To the uninitiated, art after 1950 can be tough to wrap your head around. Artists moved away from just a pretty picture and expanded their repertoire to include the likes of dripped paint, text on walls, boxes made of plywood or dropped the visual entirely and went conceptual. I've often overheard museum goers scoff at these works and mutter "I don't get it." or "That's not art." or, my favorite, "I could have done that." (My reply to this is criticism, by the way, is "but, you didn't.")
I appreciate that the desire to understand or "get it" is innate or perhaps pounded into our heads as schoolchildren. However, as an adult, I find pleasure in not understanding everything around me. There's a joy in looking at a work of art whose meaning is not immediately grasped or deplete of meaning entirely. I love that the artist gives us, the viewer, some of the control to allow the meaning to be what we make of it, depending on the attention we chose to give. And, I'll admit, I often let myself stop worrying about what it all means and just take pleasure in its beauty.
If you're one of these skeptics, I encourage you to not skip the modern wing on your next museum visit and take some time to acquaint yourself with some great American artists. Stop worrying about what it all means and just give yourself an afternoon of pure, unadulterated experience. But, don't take my word for it, let these five artists change your mind about the value of that art that you don't quite understand.
Dan Flavin is a New York born artist whose first solo show was in 1961 in NYC. His work falls under the Minimalism movement and is comprised of sculptures built from fluorescent light bulbs. You'll be able to see his work in any major museum in the US, including National Gallery of Art
or DIA: Beacon
. Some of his most noted permanent installations include the lighting of Santa Maria Annunciata in the Chiesa Rossa
in Milan, Richmond Hall at the Menil Collection
in Houston, TX and at the Chinati Foundation
in Marfa, TX. I love how he uses an everyday overlooked object to create essays in light that force me to look. I can't go into a museum without walking straight over to a piece by Flavin.
Donald Judd, too, was considered a Minimalist (although he disliked this label) and created art works from industrial materials such as steel, concrete and plywood, mostly in the form of boxes. His most well-known and recognizable works are the stacks of rectangular boxes in steel, as seen above. Donald Judd's work taught me to give up on "getting it." I could throw around phrases like object specificity and but I'd be lying if I pretended to understand it. I don't and it wasn't until I gave up and just looked that I began to appreciate his art. I wonder if I can't get him, because, like myself, he was thinking too much. Donald Judd was not only an artist, but also an art critic, writing articles for Art News
and Arts Magazine
from 1959-1965. Judd's works are a staple of museum collections, but perhaps, most proudly displayed at the The Chianti Foundation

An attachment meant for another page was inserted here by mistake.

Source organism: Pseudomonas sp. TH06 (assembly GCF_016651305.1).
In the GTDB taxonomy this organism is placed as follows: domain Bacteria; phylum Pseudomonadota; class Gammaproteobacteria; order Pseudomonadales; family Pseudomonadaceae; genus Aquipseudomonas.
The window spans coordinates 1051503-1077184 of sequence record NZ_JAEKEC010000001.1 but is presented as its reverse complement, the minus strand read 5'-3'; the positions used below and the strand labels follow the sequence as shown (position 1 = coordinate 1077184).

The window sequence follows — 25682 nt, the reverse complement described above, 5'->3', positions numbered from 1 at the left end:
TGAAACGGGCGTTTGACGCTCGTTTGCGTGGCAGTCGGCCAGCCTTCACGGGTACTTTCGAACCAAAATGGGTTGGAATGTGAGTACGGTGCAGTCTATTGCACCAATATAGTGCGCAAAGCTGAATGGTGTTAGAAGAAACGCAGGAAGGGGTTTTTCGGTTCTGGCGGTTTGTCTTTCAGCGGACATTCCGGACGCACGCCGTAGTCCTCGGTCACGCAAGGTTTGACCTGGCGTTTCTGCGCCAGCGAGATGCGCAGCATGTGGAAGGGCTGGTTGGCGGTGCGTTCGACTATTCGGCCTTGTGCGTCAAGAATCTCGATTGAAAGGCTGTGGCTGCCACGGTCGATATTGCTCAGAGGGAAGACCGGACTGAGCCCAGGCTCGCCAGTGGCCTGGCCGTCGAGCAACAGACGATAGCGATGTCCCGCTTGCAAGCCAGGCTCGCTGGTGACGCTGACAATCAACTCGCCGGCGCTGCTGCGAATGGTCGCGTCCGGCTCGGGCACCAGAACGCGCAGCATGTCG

, a museum founded by Judd in Marfa, TX.
Richard Serra makes me feel the weight of the world. Admittedly, I'm not a huge fan of all of his work, but his ellipses are things of wonder. Undulating waves of steel to wander, fear and feel insignificant against. Serra was born in San Francisco and began his artistic career in 1966 making Splashings
where he would throw ladles of molten lead against the gallery wall. He moved onto COR-TEN steel sculptures, many of which are public works throughout the world. In more recent years, his pieces have become more interactive, allowing the viewer to walk through. These works include Torqued Ellipses
at DIA: Beacon
and The Matter of Time
at Guggenheim Museum Bilbao
I am fascinated by the process of purchasing a work by Lawrence Weiner, whose complicated instructions lack the very idea of the "hand of the artist" only in literal terms. The purchase isn't for the lettering itself, but a certificate with the phrase and instructions on how to realize it, specifying the materials or the actual process. Weiner, who has been instrumental in the idea of conceptual art since the 1960s, creates phrases, often ambiguous, that appear in museums throughout the world. The next time you're in a museum and see writing on the wall, don't assume that it's wall text or that the artist himself painted it.
Bruce Nauman makes me laugh. Whether it's his slightly off-color neon sculptures or his confusion-inducing perceptual works, I always experience a sense of whimsy and out of place. The video above is of an exhibition entitled Days
, where days of the week were read by different voices and broadcasted from speakers throughout the room. Depending on where you were standing you would hear a cacophony of sounds or an individual stating days of the week, often in the wrong order. It's hard to characterize exactly what kind of art Bruce Nauman makes, but one always walks away from a work with a sensory experience. Look for his work the next time you're in MoMA
in New York, Hirshhorn
in Washington, DC, Guggenheim New York
or Tate Modern